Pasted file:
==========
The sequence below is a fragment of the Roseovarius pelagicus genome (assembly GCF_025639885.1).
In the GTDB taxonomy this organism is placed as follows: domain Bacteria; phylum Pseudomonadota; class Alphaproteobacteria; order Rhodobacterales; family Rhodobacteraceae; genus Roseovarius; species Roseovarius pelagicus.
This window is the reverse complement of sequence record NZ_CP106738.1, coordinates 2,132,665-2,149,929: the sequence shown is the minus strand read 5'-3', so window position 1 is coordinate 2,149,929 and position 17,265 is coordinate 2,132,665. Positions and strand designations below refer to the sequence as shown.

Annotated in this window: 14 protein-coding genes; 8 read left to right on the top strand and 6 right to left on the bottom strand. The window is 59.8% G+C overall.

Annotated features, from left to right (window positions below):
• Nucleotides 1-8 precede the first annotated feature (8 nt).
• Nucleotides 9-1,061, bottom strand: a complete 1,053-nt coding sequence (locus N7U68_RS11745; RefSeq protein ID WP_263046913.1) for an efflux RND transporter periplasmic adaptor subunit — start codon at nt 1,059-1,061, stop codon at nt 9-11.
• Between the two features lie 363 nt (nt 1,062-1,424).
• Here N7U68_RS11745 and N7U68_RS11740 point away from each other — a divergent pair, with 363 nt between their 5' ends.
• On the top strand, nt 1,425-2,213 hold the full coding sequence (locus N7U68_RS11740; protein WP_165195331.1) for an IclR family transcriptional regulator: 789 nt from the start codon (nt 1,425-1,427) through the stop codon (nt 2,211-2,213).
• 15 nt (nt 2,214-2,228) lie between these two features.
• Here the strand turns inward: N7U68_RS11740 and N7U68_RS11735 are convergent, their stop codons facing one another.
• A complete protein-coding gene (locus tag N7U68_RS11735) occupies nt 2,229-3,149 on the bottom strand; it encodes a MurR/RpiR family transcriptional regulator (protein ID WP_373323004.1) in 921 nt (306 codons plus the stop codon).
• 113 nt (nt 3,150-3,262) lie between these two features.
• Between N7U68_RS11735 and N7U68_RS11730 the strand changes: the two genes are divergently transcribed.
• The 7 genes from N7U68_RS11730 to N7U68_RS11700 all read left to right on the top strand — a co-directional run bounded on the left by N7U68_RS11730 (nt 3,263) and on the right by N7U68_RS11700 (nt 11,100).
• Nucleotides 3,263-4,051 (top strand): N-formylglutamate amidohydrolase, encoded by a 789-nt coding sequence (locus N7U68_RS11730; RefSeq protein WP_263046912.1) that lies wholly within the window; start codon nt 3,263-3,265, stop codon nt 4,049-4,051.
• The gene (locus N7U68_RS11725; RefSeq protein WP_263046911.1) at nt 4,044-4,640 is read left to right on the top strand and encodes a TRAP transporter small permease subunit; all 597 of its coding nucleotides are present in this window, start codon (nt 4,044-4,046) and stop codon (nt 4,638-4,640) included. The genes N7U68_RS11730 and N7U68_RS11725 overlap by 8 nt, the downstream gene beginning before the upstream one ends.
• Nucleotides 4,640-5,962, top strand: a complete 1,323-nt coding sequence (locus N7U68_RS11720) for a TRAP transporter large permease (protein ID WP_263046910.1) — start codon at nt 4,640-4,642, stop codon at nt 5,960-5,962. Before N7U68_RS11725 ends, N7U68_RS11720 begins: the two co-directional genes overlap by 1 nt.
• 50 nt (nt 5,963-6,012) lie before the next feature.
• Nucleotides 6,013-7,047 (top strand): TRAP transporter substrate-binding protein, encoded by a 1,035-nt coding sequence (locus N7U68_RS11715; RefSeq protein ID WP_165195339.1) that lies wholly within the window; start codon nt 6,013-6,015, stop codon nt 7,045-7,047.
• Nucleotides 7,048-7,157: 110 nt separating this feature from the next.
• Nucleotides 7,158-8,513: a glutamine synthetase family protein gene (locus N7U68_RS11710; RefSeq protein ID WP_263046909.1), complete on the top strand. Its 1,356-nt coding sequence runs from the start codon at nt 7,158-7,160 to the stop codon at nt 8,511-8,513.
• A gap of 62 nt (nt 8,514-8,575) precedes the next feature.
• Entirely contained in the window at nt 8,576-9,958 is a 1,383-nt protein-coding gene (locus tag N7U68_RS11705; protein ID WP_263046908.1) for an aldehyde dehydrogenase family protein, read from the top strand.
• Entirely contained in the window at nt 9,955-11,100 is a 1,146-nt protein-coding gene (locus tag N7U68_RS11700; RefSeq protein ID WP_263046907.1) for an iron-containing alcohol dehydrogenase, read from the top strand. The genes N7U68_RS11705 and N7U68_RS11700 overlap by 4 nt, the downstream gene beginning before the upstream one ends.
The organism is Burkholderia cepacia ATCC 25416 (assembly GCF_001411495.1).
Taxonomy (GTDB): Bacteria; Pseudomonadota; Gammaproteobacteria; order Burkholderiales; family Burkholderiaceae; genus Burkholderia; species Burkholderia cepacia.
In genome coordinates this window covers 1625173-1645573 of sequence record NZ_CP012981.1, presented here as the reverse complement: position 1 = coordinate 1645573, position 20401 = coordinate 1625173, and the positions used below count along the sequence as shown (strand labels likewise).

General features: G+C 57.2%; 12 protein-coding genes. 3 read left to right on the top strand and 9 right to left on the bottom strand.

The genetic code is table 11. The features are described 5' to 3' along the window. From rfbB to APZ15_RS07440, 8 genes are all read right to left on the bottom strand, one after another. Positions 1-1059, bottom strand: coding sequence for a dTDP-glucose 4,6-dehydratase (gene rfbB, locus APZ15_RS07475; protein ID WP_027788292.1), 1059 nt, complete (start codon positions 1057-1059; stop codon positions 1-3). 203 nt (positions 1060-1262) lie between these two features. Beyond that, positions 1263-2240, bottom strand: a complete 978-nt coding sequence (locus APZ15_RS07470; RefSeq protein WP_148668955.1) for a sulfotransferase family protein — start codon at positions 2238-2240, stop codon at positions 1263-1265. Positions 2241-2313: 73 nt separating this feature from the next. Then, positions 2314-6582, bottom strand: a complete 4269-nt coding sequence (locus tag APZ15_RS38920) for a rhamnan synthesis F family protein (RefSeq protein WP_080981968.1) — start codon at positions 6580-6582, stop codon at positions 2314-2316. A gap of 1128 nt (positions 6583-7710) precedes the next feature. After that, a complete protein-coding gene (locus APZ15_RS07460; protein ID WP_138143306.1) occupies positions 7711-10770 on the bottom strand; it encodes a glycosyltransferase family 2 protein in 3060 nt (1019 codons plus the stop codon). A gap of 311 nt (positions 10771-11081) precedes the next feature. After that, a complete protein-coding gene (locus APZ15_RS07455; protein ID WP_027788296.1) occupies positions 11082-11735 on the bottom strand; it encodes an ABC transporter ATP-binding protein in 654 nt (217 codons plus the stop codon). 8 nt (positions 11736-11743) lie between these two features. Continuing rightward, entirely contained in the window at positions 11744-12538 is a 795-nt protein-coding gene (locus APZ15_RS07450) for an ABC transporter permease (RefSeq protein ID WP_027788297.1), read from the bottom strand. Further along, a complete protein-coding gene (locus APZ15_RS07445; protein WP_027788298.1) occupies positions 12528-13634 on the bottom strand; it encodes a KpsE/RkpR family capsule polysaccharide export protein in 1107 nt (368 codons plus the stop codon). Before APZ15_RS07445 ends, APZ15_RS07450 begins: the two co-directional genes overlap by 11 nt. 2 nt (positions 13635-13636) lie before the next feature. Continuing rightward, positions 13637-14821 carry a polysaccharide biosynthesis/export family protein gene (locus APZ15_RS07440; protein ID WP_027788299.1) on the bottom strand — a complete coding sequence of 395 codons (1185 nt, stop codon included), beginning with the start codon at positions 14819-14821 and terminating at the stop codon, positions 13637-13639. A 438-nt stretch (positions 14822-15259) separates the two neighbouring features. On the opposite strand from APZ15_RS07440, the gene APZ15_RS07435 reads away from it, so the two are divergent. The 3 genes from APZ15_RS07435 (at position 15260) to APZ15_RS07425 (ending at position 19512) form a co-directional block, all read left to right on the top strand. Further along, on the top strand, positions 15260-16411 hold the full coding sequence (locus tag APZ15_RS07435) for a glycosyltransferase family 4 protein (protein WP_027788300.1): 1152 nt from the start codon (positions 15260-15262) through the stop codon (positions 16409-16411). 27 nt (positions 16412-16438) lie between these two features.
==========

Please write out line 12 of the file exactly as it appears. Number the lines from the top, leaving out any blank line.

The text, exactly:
• Here the strand turns inward: N7U68_RS11740 and N7U68_RS11735 are convergent, their stop codons facing one another.